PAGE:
Hard Lump On Your Gum After A Tooth Extraction?

Have you had a tooth extracted and have developed a hard lump on your gum after a tooth extraction? Although a hard lump is not a common occurrence following a tooth extraction, it is not an emergency. If you develop a hard lump following a tooth extraction, contact your dentist for a follow-up appointment. At your appointment, your dentist will look at your mouth to make sure you have not developed an infection and that your mouth is healing properly.

Hard Lump On Your Gum After A Tooth Extraction

Swelling following a tooth extraction is normal. When the body experiences any type of trauma, the immune system will activate and cause an inflammatory response to protect the injured area. The inflammatory response increases blood circulation to the area, and white blood cells flood the area to promote healing. The increased blood circulation and white blood cells cause the area to swell. The amount of swelling can vary, luckily there are several things you can do to minimize swelling and prevent the formation of a hard lump on the gum after a tooth extraction.

During the first 48 hours following a tooth extraction, you should focus on minimizing your swelling. The best way to minimize swelling is to ice the area for 15 minutes. Then remove the ice pack for 15 minutes. Continue this on and off revolution for the first two days post-extraction.

Immediate Care For Hard Lump On Your Gum After A Tooth Extraction

During the first twenty-four hours, you must control the bleeding and protect the blood clot that formed following the extraction. Sucking or blowing can dislodge the clot and cause excess bleeding. Therefore, you should avoid drinking from a straw, smoking and any other activity that causes you to blow or suck forcefully. Additionally, do not vigorously rinse your mouth or spit for the first two days.

An electric toothbrush cordless Waterpik water flosser can be used to freshen your mouth; however, avoid disturbing the extraction site. Most patients find that it is easiest to stop brushing their teeth one tooth before the extraction site. Gently rinse your mouth and avoid forcefully spitting out the toothpaste and water. Mouthwash should also be avoided as most mouthwashes contain alcohol, which will dry the area and prevent it from healing.

After two days, you can continue to decrease swelling by applying a warm, moist towel to your jaw. Apply heat to your jaw for 20 minutes. Hot compresses dilate the blood vessels so they can carry fluids away from the area and further reduce your swelling. All swelling should be resolved within one week. If swelling continues, schedule a visit with your dentist.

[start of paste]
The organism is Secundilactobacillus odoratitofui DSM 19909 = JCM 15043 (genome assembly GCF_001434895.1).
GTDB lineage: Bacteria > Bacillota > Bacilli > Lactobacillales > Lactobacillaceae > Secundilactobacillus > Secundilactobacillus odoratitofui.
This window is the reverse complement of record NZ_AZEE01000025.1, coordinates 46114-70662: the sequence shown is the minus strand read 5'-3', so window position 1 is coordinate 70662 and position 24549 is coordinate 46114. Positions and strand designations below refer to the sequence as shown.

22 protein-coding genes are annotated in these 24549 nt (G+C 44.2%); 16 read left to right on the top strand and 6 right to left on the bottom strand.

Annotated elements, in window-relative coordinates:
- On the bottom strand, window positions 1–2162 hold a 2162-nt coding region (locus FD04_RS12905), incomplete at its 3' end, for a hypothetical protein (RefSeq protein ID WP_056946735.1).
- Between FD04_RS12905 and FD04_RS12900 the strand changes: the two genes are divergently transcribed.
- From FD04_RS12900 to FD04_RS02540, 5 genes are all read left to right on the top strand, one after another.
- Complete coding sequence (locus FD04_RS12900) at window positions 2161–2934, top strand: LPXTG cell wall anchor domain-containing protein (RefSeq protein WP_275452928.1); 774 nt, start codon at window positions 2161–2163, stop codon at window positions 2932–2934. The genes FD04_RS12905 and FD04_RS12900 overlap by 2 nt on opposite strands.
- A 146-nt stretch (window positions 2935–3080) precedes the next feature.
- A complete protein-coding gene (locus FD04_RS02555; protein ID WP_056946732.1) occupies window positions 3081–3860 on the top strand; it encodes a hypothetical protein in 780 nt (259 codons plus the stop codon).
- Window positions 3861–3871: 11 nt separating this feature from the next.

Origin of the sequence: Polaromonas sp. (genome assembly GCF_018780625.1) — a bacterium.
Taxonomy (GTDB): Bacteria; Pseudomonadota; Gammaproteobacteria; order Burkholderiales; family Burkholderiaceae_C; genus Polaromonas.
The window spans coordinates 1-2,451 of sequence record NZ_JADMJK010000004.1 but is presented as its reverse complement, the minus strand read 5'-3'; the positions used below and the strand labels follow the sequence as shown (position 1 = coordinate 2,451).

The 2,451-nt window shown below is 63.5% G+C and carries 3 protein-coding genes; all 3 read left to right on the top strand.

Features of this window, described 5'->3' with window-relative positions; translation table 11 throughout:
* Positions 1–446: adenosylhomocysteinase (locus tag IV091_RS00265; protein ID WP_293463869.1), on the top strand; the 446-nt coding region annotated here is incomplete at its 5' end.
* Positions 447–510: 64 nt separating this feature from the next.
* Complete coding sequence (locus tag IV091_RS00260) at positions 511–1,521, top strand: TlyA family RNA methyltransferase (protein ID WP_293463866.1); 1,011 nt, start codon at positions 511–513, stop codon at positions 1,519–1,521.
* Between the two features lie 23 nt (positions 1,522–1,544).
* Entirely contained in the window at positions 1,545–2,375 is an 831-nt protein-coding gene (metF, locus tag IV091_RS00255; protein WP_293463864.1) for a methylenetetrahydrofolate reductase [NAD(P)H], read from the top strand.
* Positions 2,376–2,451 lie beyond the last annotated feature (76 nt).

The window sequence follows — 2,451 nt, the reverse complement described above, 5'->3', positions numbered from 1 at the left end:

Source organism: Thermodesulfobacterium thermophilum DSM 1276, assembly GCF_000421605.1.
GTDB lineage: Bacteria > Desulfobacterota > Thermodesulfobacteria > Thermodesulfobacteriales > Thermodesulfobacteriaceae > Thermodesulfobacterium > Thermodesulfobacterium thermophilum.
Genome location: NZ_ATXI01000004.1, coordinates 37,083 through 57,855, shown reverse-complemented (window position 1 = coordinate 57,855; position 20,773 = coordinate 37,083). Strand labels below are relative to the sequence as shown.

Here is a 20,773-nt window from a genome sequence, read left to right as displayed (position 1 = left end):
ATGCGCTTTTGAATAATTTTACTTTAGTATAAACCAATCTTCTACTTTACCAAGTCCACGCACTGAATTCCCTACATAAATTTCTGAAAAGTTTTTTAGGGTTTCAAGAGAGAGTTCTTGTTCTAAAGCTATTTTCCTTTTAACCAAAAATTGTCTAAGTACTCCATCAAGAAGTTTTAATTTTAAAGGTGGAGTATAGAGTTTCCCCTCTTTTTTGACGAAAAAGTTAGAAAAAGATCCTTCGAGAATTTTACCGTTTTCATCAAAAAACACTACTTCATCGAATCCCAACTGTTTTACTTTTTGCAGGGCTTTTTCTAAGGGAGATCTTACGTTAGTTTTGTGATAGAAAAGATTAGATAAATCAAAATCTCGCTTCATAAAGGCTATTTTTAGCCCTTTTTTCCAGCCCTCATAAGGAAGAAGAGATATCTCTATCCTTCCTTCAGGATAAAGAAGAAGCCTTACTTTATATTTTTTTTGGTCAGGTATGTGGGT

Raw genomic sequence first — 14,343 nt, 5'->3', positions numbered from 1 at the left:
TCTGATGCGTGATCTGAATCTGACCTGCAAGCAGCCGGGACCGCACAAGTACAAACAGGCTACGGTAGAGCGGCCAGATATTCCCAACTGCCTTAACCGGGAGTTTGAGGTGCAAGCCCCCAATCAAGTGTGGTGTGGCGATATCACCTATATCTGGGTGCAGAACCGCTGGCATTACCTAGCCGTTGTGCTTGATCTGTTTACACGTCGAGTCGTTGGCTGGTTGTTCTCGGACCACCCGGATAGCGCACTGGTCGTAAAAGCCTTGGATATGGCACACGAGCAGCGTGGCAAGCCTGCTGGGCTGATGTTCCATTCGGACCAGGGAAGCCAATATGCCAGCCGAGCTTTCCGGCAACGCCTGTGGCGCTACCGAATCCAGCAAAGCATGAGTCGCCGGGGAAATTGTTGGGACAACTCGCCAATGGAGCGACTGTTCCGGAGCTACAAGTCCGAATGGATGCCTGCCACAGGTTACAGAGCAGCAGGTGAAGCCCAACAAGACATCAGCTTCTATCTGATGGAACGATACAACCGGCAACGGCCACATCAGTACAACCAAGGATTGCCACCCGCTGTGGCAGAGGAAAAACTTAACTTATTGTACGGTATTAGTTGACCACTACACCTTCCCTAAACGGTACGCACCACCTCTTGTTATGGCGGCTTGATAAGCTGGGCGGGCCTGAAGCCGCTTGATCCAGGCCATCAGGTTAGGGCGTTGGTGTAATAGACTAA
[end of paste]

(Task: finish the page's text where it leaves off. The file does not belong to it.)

You should avoid sneezing closed-mouthed or blowing your nose because it can create a difference in pressure inside your mouth. If you feel as if you need to sneeze, keep your mouth opened to regulate the pressure and prevent the clot from dislodging.

Healing A Hard Lump On Your Gum After A Tooth Extraction

Healing expends a lot of energy; therefore, you should avoid strenuous exercise, lifting heavy objects, bending, or working following a tooth extraction. Try to relax the day of your extraction and the day after your extraction to allow your body to heal.

When you rest, make sure that your head is located above your heart. Keeping your head above your heart decreases blood pressure in your head, which can help control bleeding following an extraction. When you are in bed, keep your head on two to three pillows. In addition to this, while sitting in a recliner, keep your head above your feet.

A tooth extraction is hard on the body. When you have been sitting or lying down for an extended period of time, you may experience lightheadedness when you stand. You can help prevent this by sitting upright for a couple of minutes. Then, slowly stand up to help avoid lightheadedness.

A hard lump on your gum following a tooth extraction can be painful. Follow the instructions listed above to prevent injury to your extraction site. Avoid sucking or blowing, expending extra energy, and using a Sonicare toothbrush across the extraction site until it is fully healed. If a lump forms after a tooth extraction, contact your dentist to schedule a follow-up appointment. This appointment will ensure that an infection is not beginning. Finally, your dentist may take an x-ray to ensure no bony protrusions have developed or a shard of the tooth or root has been left behind.

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